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Ranking the Packers (No. 45): Montravius Adams

Montravius Adams went from a starter coming out of training camp last summer to perhaps on the roster bubble entering training camp this summer.

GREEN BAY, Wis. – In a tradition that stretches more than a decade, here is our annual ranking of the 90 players on the Green Bay Packers’ roster. This isn’t merely a look at the best players. Rather, it’s a formula that combines talent, salary, importance of the position, depth at the position and, for young players, draft positioning. More than the ranking, we hope you learn a little something about every player on the roster.

No. 45: DT Montravius Adams (6-4, 304, fourth season, Auburn)

Last summer, following a grueling offseason, Adams emerged from training camp as a starter on the defensive line.

“If I had to vote somebody or say who’s most improved from a year ago, it would be Montravius,” defensive coordinator Mike Pettine said during the first week of training camp. “When I first got here and met him in the spring, my opinion wasn’t real high, and he knows that. It was one where we challenged him and I think (defensive line coach) Jerry Montgomery has done an outstanding job with ‘Mont.’ ‘Mont’ has taken the challenge.”

This summer, Adams will be facing a make-or-break training camp that could determine his future in the NFL.

A third-round pick in 2017 with huge athletic upside, Adams has been a colossal disappointment. In Week 1, Adams started and played 22 snaps. In the four games from Week 14 through Week 17, Adams played a not-so-grand total of 20 snaps. With the NFC North title on the line against Minnesota and Detroit in the final games of the season, he played one snap in each game.

In 14 games, Adams finished 17th on the team with 19 tackles. Having played 187 snaps, that equates to 9.94 snaps per tackle. While he was active with that snaps-per-tackle count – Kenny Clark averaged a tackle every 9.76 snaps – his average tackle was 3.8 yards downfield (compared to 1.8 for Clark). Adams just hasn’t gotten better. In 2018, Adams had 26 tackles (coaches’ count), five stuffs (a tackle at or behind the line of scrimmage vs. the run, according to league stats) and six pressures (PFF). In 2019, he had the 19 tackles, one stuff and one pressure. That’s why he played only 31 snaps in the final six regular-season games.

Adams’ disappointing season played into a disappointing season by Green Bay’s defensive line as a whole. Other than the indomitable play of Clark, the first line of defense was the starting point for its porous run defense. Adams, who didn’t record a single tackle during the final four regular-season games and two playoff games, was front and center in that disappointing performance.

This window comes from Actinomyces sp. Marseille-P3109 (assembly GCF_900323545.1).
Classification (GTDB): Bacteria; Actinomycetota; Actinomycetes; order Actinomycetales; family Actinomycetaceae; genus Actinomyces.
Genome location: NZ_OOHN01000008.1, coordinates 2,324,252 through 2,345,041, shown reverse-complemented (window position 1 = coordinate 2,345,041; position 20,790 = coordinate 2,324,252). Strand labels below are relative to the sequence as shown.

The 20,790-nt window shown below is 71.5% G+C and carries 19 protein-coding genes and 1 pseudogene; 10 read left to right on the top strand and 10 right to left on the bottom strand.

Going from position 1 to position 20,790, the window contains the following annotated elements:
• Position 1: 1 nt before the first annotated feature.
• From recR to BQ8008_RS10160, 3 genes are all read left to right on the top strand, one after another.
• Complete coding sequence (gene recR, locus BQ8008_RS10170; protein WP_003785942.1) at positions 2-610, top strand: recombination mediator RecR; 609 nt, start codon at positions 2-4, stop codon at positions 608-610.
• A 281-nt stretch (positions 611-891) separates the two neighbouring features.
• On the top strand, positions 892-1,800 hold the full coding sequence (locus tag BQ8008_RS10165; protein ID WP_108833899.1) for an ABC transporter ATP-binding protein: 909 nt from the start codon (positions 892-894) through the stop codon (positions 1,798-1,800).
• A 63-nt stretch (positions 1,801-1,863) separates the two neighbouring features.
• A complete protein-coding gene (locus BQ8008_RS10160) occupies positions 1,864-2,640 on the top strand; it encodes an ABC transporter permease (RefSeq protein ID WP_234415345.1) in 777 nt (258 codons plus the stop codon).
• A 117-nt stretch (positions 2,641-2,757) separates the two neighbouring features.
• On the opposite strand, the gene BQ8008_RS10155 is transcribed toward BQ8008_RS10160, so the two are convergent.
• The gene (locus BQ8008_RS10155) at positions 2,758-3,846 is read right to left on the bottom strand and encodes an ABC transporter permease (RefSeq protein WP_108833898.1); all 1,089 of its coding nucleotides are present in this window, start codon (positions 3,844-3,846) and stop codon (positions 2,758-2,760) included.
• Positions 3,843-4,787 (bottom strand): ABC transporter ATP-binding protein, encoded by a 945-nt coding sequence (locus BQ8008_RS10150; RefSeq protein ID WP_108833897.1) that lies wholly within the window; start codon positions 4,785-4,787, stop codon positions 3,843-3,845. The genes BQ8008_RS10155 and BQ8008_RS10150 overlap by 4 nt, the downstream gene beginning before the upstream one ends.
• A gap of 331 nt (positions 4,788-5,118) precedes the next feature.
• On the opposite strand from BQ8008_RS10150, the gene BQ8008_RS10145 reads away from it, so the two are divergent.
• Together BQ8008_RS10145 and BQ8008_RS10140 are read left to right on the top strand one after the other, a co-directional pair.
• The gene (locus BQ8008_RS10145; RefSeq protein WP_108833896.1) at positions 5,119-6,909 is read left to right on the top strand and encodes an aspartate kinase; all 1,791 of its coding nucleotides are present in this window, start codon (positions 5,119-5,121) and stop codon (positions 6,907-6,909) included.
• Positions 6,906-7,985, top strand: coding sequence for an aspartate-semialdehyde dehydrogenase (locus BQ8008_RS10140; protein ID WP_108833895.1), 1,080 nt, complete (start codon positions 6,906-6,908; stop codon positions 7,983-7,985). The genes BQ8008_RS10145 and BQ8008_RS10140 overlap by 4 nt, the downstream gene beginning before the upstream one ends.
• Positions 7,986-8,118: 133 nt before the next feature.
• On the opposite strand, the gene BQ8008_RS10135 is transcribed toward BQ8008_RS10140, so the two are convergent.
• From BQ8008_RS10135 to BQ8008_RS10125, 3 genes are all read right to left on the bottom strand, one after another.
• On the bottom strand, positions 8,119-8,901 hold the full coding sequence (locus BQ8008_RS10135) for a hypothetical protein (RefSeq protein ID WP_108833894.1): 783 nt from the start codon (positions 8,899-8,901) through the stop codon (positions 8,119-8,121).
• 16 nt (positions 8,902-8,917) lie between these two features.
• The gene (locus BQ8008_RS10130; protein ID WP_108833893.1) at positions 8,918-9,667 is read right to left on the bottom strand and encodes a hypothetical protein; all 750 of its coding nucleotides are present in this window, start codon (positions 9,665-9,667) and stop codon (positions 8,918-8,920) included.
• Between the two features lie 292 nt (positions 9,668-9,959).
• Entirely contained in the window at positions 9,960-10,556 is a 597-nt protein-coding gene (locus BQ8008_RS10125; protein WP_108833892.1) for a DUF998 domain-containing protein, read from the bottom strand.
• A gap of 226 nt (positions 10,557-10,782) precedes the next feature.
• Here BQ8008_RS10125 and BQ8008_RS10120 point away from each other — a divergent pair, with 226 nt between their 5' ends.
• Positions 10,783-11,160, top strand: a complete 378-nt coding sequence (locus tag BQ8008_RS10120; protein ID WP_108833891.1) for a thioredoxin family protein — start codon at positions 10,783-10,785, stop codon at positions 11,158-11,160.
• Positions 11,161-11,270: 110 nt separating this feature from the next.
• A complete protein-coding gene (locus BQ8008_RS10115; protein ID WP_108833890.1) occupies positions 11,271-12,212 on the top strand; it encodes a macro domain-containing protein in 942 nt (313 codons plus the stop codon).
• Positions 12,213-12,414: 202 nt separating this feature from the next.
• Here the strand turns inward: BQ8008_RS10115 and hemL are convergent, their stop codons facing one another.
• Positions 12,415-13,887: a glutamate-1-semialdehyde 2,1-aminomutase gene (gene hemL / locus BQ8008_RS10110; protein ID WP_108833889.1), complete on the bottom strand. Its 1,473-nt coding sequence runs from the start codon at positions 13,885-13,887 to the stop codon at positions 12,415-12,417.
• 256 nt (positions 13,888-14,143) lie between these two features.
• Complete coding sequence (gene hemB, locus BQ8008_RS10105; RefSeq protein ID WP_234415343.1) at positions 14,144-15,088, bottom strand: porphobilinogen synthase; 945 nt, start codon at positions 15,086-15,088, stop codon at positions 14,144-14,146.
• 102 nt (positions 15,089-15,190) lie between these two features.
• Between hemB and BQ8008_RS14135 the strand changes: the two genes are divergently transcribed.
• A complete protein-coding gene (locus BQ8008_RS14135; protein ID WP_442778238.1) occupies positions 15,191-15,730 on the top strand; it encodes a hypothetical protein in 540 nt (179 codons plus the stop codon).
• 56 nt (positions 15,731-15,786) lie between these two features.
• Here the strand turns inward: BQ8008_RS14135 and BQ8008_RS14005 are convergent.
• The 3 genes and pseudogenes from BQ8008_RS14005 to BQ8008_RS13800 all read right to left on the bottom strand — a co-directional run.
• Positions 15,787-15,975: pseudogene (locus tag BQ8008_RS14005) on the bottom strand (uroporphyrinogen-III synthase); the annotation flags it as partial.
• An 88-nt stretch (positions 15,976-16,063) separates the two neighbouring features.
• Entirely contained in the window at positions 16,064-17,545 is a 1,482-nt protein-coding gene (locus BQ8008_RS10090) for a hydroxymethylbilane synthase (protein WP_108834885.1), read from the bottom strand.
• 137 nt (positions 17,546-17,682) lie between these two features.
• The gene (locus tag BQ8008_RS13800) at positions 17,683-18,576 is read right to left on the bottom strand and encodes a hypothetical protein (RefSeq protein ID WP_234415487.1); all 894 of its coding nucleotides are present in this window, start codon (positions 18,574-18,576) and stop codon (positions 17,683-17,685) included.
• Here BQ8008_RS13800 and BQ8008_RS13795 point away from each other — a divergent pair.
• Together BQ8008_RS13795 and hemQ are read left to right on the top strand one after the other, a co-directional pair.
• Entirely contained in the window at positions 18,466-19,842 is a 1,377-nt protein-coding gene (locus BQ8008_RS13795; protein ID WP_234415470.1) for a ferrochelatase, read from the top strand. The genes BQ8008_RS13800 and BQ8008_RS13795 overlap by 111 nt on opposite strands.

“Certainly, I expect us to get better in that area,” general manager Brian Gutekunst said after the draft. “I do like some of the young guys we have. Tyler Lancaster will be entering his third year, he does a good job backing up Kenny at nose. Montravius is going into his fourth year, so this is big year for him and we expect a lot of out him. And Keke being his second year we’re looking for that second year growth out of him. I like the group. We have to get better in that area. It was a little bit of an Achilles heel at times last year, but I like the group and, if we stay healthy, I think we’ll be able to correct it.”

Why he’s got a chance: He’s still an incredibly athletic big man at a position that the Packers really didn’t bolster in the offseason beyond the budget additions of Treyvon Hester and Gerald Willis. That makes Dean Lowry, Lancaster, Keke and Adams the prime contenders to earn snaps opposite Clark. An offseason arrest won’t help, though.


Part 1 (87 to 90): FB Elijah Wellman, FB Jordan Jones, G Zack Johnson, S Henry Black

Part 2 (83 to 86): CBs DaShaun Amos, Will Sunderland, Stanford Samuels, Marc-Antoine Dequoy

Part 3 (80 to 82): DT Willington Previlon, RB Damarea Crockett, S Frankie Griffin

Part 4 (77 to 79): G Simon Stepaniak, G Cole Madison, T Cody Conway

Part 5 (76): QB Jalen Morton can throw a football 100 yards

Part 6 (73 to 75) TE James Looney, TE Evan Baylis, RB Patrick Taylor

Part 7 (70 to 72) OLBs Jamal Davis, Randy Ramsey, Greg Roberts

Part 8 (67 to 69) LBs Krys Barnes, Delontae Scott, Tipa Galeai

No. 66: Well-rounded OT Travis Bruffy



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No. 65: WR Malik Taylor

No. 64: WR Darrius Shepherd

No. 63: RB Dexter Williams

No. 62: DT Gerald Willis

No. 61: ILB Curtis Bolton

No. 60: CB Kabion Ento

No. 59: C Jake Hanson

No. 58: OLB Jonathan Garvin

No. 57: OT John Leglue

No. 56: DT Treyvon Hester

No. 55: WR Darrell Stewart

No. 54: WR Reggie Begelton

No. 53: S Vernon Scott

No. 52: OLB Tim Williams

No. 51: Ka’darHollman

No. 50: G/T Jon Runyan

No. 49: WR Jake Kumerow

No. 48: OT Alex Light

No. 47: TE Robert Tonyan

No. 46: LS Hunter Bradley